The Pacific Northwest is known for its abundance of evergreen trees, moss-covered rainforests, and sky-high mountains. Starting at the Oregon border and winding up through Washington state, it’s a stunning region made for adventurers.
While you can fly between Portland and Seattle, the best way to traverse the region is by taking a road trip. The 101 offers a scenic route along the Pacific Ocean that is sure to take your breath away. Throughout the entire drive, you’ll find yourself sandwiched between the ocean and the mountains, with diving cliffs below and towering trees above.
Table of contents: ()
While there are some terrific coastal communities in the Pacific Northwest, particularly once you reach the Olympic Peninsula in Washington, there are plenty of sites to see inland as well. I’ll walk (or in this case, drive) you through the ideal Pacific Northwest road trip.
Before I begin, you’ll want to make sure you have your raincoat handy. Even if the “balmy” month of July, things are pretty wet around here.
Starting Destination: Redwood National Park
I recommend starting your trip from the southernmost point because the sights become more dramatic as you drive north. In order to get the truth awe-inspiring experience, this is the way to go. Housing some of the tallest trees on Earth, Redwood National Park is a surreal experience.
Take it in, because this will likely be one of the driest stops on your trip. There are no significant cities or towns bordering this national treasure, so camping is the way to go if you’re planning to stay overnight. You’ll probably see temperatures in the 60s and 70s, as well as a million stars at night (that is, if you can find a crack in the trees).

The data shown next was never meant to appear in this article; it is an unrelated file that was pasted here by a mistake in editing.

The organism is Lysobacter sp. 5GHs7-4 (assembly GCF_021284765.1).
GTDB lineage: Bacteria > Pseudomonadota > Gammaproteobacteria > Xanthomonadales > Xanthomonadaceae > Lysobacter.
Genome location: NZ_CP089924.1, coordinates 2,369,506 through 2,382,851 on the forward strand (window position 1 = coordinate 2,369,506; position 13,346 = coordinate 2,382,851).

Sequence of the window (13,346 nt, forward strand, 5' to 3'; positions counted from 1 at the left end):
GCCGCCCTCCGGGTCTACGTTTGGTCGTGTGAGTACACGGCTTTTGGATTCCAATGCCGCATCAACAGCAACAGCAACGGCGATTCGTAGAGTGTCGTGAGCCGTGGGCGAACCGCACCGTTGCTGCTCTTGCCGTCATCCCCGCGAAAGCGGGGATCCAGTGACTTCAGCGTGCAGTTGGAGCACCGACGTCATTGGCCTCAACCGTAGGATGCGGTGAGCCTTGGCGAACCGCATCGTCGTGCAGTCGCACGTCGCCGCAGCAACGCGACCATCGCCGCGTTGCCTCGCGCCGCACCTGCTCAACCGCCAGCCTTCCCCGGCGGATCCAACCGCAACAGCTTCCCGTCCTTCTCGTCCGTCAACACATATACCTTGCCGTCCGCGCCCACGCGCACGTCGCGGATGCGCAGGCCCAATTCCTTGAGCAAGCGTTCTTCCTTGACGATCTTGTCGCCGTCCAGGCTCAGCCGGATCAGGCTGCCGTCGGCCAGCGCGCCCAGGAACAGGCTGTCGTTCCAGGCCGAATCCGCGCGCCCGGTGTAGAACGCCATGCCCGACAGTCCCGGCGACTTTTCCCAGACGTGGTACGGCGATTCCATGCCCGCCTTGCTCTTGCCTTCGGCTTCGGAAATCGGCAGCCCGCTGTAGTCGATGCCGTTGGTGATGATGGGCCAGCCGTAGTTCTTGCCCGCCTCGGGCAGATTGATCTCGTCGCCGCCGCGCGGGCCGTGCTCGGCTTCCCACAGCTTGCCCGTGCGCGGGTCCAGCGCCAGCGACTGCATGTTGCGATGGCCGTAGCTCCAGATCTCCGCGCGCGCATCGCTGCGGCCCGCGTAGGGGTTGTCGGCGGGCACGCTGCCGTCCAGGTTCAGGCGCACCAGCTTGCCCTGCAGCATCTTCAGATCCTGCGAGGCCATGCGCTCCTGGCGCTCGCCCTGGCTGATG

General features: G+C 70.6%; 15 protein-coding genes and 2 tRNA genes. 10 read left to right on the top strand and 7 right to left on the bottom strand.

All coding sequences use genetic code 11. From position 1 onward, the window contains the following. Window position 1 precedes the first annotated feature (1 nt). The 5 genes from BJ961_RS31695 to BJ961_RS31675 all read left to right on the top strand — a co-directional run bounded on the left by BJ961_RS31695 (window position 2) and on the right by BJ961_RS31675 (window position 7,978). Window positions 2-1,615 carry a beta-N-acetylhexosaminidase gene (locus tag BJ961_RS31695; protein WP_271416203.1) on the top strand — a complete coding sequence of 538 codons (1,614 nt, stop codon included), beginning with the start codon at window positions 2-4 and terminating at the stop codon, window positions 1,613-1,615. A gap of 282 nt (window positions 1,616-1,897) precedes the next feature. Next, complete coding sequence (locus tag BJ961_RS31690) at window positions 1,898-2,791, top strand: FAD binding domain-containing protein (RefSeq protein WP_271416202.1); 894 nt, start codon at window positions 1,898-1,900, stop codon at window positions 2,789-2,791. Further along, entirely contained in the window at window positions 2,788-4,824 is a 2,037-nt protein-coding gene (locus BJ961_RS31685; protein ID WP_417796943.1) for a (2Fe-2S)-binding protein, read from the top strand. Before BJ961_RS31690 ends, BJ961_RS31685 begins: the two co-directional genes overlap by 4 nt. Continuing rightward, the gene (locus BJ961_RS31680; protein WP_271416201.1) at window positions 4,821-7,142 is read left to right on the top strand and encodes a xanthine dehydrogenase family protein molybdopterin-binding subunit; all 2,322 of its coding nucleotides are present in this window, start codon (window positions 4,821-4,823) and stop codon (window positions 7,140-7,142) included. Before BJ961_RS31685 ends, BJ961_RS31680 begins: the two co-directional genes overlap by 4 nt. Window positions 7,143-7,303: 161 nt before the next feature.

Between hidden streams, metamorphic trees, and the occasional moose (or even herds of moose… it happens, seriously), you won’t be able to tell you’re still in California. The entrance to Redwood State Park is but minutes from the ocean, so you can easily experience the coast and the mountains all the same day. Then again, isn’t that the epitome of life in California?
If you can tear yourself away from the hypnotizing qualities of these ancient giants, you’ll be ready to make your way toward the Oregon border.
The Oregon Coastline
Once you pass Crescent City, you’re ready to kiss California goodbye. Perhaps rightfully, as it’s California, and who doesn’t love it there? There will be a break in the road after Crescent City, from which you can catch the 199 to Grants Pass or the 101 to continue up the coast.
Grants Pass is a sunny and charming little town that I certainly recommend seeing if you have a day to kill. It’s uncharacteristically warm (for Oregon, that is) and the road in offers you an aerial glimpse of its quaintness, complete with a hot air balloon or two flying overhead. With the Rogue River passing right through town, there are plenty of outdoor activities.
If you decide to forego Grants Pass for the goal at hand, continue up the 101 and prepare to be absolutely charmed by the countless coastal towns that make up Oregon’s shoreline. Cabin-like homes on cliffs overlooking the ocean, scenic viewpoints every few miles, and locals that are so nice, you’ll want to stay forever.